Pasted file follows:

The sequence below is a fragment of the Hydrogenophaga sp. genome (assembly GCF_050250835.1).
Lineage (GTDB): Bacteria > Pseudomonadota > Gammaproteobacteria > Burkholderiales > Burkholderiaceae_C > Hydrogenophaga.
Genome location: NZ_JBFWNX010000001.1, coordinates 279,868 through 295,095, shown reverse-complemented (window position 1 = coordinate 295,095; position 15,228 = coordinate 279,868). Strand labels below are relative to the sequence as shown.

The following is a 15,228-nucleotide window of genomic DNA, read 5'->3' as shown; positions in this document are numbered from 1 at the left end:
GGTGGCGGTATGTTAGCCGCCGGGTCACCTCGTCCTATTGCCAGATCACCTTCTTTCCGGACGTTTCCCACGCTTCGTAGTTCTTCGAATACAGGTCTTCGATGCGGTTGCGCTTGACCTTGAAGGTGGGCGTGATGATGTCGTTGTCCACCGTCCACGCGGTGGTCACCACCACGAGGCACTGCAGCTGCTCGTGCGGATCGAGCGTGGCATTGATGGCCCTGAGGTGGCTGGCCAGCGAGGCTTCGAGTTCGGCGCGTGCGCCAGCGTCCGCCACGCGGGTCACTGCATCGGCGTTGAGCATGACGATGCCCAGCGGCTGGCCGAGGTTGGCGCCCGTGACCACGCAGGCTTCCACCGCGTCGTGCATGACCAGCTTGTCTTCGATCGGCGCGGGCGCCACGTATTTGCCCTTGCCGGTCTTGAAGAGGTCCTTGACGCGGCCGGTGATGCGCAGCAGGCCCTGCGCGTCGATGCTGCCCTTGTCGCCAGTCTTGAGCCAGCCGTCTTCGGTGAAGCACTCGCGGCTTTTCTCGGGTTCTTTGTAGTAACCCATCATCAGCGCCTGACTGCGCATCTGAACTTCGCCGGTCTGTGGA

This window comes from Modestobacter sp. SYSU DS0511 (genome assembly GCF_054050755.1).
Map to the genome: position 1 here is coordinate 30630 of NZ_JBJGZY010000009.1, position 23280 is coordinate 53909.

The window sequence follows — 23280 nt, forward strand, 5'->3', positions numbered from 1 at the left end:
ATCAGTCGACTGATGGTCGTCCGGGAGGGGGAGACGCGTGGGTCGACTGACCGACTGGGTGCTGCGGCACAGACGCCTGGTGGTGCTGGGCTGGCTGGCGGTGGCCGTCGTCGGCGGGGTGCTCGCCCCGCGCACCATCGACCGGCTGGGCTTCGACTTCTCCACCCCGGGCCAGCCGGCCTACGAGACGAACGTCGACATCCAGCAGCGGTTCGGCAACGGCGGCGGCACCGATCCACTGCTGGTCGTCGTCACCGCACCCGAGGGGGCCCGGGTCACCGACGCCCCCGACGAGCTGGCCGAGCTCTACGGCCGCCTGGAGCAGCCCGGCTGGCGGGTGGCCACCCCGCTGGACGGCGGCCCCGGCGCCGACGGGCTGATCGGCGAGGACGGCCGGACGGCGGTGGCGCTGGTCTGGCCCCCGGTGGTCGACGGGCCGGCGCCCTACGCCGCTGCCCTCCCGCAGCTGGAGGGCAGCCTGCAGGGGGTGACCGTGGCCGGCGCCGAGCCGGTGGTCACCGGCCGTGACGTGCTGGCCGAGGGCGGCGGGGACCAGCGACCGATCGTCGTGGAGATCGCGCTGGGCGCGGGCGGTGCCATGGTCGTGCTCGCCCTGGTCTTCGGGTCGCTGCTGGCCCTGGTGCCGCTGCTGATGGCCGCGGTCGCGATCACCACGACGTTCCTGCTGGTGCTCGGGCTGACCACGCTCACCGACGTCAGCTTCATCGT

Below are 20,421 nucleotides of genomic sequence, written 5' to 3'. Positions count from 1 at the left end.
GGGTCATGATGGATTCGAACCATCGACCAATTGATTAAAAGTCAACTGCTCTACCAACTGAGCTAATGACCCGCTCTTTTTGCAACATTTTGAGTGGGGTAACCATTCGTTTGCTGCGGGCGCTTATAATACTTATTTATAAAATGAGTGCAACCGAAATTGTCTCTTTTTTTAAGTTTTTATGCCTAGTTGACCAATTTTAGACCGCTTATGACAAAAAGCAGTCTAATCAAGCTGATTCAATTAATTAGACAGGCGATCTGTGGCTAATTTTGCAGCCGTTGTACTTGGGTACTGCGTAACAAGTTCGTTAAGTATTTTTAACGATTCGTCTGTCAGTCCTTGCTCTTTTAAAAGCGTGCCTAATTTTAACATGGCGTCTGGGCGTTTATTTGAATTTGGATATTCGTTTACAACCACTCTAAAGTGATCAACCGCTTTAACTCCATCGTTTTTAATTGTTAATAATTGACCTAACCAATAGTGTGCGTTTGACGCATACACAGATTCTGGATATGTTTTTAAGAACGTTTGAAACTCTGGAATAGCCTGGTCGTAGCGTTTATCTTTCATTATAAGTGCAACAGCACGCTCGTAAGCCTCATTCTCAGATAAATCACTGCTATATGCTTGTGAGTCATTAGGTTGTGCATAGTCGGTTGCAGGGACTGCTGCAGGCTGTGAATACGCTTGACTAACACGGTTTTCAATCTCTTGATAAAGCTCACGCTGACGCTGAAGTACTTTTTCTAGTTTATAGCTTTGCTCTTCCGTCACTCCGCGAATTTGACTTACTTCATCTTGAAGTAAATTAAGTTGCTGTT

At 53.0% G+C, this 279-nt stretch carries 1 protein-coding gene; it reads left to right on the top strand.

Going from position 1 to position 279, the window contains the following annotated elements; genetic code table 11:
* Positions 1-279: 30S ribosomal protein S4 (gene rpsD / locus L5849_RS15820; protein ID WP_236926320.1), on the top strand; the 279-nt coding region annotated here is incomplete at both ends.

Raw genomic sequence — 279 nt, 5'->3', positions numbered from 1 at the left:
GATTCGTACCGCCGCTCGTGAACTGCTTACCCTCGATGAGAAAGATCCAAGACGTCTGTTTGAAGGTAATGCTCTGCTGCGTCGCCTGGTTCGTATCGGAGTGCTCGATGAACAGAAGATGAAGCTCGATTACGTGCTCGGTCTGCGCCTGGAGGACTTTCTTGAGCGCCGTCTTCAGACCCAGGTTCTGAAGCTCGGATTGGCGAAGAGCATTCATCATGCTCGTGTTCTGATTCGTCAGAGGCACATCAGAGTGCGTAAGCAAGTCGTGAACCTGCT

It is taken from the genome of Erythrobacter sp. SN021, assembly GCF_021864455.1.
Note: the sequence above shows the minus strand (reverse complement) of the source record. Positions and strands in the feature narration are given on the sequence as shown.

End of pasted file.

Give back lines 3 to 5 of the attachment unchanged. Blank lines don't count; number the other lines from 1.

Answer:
Genome location: NZ_JBFWNX010000001.1, coordinates 279,868 through 295,095, shown reverse-complemented (window position 1 = coordinate 295,095; position 15,228 = coordinate 279,868). Strand labels below are relative to the sequence as shown.

The following is a 15,228-nucleotide window of genomic DNA, read 5'->3' as shown; positions in this document are numbered from 1 at the left end:
GGTGGCGGTATGTTAGCCGCCGGGTCACCTCGTCCTATTGCCAGATCACCTTCTTTCCGGACGTTTCCCACGCTTCGTAGTTCTTCGAATACAGGTCTTCGATGCGGTTGCGCTTGACCTTGAAGGTGGGCGTGATGATGTCGTTGTCCACCGTCCACGCGGTGGTCACCACCACGAGGCACTGCAGCTGCTCGTGCGGATCGAGCGTGGCATTGATGGCCCTGAGGTGGCTGGCCAGCGAGGCTTCGAGTTCGGCGCGTGCGCCAGCGTCCGCCACGCGGGTCACTGCATCGGCGTTGAGCATGACGATGCCCAGCGGCTGGCCGAGGTTGGCGCCCGTGACCACGCAGGCTTCCACCGCGTCGTGCATGACCAGCTTGTCTTCGATCGGCGCGGGCGCCACGTATTTGCCCTTGCCGGTCTTGAAGAGGTCCTTGACGCGGCCGGTGATGCGCAGCAGGCCCTGCGCGTCGATGCTGCCCTTGTCGCCAGTCTTGAGCCAGCCGTCTTCGGTGAAGCACTCGCGGCTTTTCTCGGGTTCTTTGTAGTAACCCATCATCAGCGCCTGACTGCGCATCTGAACTTCGCCGGTCTGTGGA